Alagu Balaraman visited Goecha La with Juniper in October 2016. In this article, Alagu shares the events on the final day of the climb which involved the push to multiple view points on the trek.
The ice crackled the tent when I opened the flap and set off sleepily towards the meeting point at the dining room of the Thansing camp. The only thing on my mind was “Damn, it’s cold”. We were divided into 2 groups. Group 1 of which I was a member was heading to view point 1 and group 2 was heading closer to Goecha La was heading to view point 2.
We set off in the footsteps of the more aggressive Elite group that had left a purported two hours earlier on their way to View Point 2 - the last point allowed to trekkers. It was still pretty dark when we left at 4.15 am and we all had our headlamps on.
The initial walk towards Samitri Lake had everyone focusing on where they were placing their feet, but as we walked the predawn twilight started fading the stars out. The valley broadened as we moved away from the river and flattened as we approached the lake. There were a few large structures with a low stonewall in front of them.
They seemed to brilliantly camouflaged to match the rocky background. It was only when we were returning in full daylight that it was clear that they actually were rocks. Who knows why someone chose to build a low wall around them. So, it was a time of fantastical thoughts, probably brought on by the hypnotic effect of alternatively placing either foot in a blob of light thrown from the headlamps.
In that frame of mind, we reached Samitri Lake. A glassy black mirror in a shallow bowl between sharp ridges on either side. All around it the ground was imprinted with small hoof prints of the blue mountain sheep forming a complex border all around the lake. Since it was already pushing on 7am, we couldn’t spend much time there staring at hoof prints and looked upwards for our climb.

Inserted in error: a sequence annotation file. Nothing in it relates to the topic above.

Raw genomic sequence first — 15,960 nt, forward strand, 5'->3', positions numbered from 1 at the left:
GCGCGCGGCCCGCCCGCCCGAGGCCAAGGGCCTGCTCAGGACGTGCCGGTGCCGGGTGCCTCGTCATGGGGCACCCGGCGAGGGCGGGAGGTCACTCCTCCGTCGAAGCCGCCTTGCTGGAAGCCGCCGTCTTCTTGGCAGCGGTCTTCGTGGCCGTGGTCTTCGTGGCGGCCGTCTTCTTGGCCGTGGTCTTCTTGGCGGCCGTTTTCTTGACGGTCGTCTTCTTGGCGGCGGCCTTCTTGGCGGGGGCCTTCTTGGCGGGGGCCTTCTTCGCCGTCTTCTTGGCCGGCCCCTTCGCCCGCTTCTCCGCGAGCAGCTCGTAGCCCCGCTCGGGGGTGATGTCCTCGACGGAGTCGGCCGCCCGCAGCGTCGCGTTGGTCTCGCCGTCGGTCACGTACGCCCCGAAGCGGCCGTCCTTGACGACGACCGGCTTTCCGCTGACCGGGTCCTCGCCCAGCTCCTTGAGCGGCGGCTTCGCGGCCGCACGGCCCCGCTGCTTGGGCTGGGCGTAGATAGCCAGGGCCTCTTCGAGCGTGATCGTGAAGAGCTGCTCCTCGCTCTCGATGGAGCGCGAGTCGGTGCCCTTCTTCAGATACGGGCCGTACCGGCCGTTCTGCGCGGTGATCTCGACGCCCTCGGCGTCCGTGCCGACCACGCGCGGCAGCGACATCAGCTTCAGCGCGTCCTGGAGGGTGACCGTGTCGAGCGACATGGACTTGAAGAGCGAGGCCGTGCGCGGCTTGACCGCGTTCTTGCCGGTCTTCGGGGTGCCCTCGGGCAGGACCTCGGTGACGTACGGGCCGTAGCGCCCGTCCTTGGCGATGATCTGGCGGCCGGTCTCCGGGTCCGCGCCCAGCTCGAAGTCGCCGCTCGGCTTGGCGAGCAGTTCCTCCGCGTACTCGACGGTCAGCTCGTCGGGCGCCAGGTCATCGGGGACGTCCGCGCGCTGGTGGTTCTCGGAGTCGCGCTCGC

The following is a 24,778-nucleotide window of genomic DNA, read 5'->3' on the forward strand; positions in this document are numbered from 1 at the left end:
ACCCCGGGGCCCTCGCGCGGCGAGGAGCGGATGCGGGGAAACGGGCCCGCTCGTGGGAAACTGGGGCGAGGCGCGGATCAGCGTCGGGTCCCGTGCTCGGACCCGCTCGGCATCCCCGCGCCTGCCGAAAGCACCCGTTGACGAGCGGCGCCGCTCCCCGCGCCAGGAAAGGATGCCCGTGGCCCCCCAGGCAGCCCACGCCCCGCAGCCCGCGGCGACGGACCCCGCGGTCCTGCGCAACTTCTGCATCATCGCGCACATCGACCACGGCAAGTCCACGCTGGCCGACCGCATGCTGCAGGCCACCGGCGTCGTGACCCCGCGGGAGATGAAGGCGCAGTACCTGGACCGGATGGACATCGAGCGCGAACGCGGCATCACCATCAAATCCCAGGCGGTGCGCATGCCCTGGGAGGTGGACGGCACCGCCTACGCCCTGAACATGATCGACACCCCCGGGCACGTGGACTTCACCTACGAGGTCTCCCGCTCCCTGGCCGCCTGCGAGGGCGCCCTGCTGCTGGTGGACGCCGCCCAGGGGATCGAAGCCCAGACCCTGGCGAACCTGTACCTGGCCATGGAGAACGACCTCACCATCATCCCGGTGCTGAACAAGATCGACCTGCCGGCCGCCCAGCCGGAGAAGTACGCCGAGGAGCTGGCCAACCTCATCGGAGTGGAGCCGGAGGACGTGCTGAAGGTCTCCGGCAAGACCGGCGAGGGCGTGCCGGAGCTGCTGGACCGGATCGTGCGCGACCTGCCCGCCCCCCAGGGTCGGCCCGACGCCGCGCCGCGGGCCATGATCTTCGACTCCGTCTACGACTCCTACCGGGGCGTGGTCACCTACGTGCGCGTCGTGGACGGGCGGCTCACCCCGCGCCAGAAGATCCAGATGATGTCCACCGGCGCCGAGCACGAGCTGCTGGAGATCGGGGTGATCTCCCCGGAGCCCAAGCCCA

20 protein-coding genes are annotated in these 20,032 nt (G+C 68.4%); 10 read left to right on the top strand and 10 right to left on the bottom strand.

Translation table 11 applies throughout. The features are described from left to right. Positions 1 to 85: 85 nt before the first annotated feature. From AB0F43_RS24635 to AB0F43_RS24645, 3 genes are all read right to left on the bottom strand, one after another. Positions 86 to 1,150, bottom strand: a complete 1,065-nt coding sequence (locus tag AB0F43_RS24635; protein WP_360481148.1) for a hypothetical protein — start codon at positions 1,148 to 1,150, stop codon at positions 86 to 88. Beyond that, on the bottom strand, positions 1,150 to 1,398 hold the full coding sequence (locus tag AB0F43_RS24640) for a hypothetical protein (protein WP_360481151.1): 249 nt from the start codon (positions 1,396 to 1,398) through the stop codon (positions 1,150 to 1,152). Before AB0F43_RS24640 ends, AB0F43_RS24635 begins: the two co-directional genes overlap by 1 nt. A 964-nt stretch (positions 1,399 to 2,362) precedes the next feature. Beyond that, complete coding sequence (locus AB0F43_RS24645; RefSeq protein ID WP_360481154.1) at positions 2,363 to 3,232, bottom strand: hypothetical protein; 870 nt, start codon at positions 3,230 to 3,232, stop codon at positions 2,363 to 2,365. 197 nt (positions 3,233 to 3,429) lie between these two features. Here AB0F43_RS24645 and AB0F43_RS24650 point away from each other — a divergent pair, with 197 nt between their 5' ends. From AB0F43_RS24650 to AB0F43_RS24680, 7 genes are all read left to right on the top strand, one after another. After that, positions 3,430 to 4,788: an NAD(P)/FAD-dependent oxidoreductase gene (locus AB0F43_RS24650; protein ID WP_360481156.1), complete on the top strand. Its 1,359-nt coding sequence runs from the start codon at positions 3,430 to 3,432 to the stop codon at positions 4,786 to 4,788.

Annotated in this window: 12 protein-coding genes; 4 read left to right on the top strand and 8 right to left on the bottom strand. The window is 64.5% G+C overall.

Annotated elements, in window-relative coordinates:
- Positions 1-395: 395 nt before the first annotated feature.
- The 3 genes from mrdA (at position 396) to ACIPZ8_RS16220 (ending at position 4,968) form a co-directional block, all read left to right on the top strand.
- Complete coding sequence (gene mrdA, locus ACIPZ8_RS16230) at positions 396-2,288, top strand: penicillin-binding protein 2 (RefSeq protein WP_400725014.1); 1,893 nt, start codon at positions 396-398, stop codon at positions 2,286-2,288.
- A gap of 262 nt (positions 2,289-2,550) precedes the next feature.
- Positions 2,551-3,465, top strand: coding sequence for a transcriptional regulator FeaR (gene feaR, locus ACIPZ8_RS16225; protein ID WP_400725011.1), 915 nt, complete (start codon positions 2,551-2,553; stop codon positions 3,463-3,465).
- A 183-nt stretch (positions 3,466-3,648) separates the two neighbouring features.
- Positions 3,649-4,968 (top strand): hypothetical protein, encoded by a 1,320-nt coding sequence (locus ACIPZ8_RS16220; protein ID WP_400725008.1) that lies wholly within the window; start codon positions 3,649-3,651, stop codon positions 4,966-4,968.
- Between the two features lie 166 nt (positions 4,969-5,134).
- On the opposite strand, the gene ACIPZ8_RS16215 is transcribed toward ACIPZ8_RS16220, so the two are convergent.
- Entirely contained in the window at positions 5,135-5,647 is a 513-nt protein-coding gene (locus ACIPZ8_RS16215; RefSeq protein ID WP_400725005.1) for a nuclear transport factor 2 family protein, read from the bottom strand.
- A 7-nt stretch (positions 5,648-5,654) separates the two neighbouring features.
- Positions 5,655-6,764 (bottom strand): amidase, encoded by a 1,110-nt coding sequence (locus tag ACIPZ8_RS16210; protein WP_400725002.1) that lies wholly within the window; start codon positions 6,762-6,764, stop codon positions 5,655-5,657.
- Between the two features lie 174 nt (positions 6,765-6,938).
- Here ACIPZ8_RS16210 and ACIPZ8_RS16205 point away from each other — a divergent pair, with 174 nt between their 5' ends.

The trail got a little tricky. We could see the pile of stones that were the view point, draped with prayer flags, but it made sense to mind where we put our feet. A last climb up and at 9am we reached the View Point on the shoulder of Mountain Pandim. Put like that it makes me feel like Frodo Baggins of Mount Doom.
The view below was similar. Four different glacial flows were making a devastated landscape that would have fit in at Mordor. Above us, Mount Pandim stretched up about another 2 km and snaking its way down the slope towards us was a glacial ice flow that looked a bit more like a ‘real’ glacier should. It is a bit unnerving to have a few million tons of ice hanging somewhere above your right shoulder but people can get used to anything. The place was a strange combination of exhilaration and peace, as we sat amongst forces that we could scarcely comprehend, leave alone affect in any way.
We spent about 30 minutes in the cold wind and then agreed this view must be better than View Point 2. On that happy note we turned back and started the descent.
As we climbed down not only was the lake doing its number with a constant change of scintillating colours, but a bevy of ladies were striking alarming poses on the lake shore. Others were going around the lake and we got back to a warm welcome. Fortunately for our self-esteem, it was done before the first group got back from View Point 2. So all was well on the shores of Samitri Lake.